something of a local issue about caravans and 'polytunnels,'
planning permission was granted for a five year period
to John Chinn of Cobrey Farm last Wednesday, 13th April,
allowing him to erect more permanent accommodation facilities
for student 'pickers' and other farm workers at the Coughton
mobile homes currently located on the farm do not require
planning permission. Farm Partner, John Chinn said, 'They
only look the way they do because they are temporary.
Now that planning permission has been granted, a much
more landscaped housing area for farm workers can be built,
which will include a football pitch for relaxation.'
also wished to point out that he houses forty pylons on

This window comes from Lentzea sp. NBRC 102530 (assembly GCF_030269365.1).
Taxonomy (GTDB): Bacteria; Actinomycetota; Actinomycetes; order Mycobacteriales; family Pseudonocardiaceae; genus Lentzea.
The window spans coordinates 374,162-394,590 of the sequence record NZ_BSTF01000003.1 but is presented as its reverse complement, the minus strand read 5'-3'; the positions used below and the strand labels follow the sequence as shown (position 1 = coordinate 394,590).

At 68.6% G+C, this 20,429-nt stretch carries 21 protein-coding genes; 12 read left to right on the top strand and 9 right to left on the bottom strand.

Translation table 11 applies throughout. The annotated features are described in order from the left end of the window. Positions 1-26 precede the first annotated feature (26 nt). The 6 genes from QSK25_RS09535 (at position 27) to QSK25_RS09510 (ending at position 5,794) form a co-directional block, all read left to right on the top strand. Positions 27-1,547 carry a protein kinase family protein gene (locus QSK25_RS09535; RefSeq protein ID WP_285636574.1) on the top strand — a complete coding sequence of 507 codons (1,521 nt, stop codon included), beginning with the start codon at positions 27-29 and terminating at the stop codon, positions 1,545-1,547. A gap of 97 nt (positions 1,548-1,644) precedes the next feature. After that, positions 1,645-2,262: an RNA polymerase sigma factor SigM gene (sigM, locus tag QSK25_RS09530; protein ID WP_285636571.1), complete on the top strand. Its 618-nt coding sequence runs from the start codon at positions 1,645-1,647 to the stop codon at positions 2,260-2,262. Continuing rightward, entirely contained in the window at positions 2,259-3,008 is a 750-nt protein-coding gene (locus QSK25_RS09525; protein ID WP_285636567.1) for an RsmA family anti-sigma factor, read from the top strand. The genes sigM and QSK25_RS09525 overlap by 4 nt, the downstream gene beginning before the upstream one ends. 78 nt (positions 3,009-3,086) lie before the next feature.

his land, which are there to provide local people with
electricity. The polytunnels, which are in reality just
sheet polythene, are also there as a benefit - to provide
food. It is only the fact that the land is not level which
stops the polythene looking like a shimmering lake on
a sunny day.
Wednesday, John Chinn was interviewed by reporter, Enda
Brady, live on Central Television regarding the 'polytunnel'
issue and I travelled up to the location in the four wheel
drive vehicle with Enda and John to photograph the broadcast.
Below, the interview can be seen taking place. John shows
a pack of Asparagus produced at the farm for Marks &
Spencer. Pylons, polythene and the temporary caravans
can be seen in the background. Below that, another shot
of Enda and John with the camera crew during the live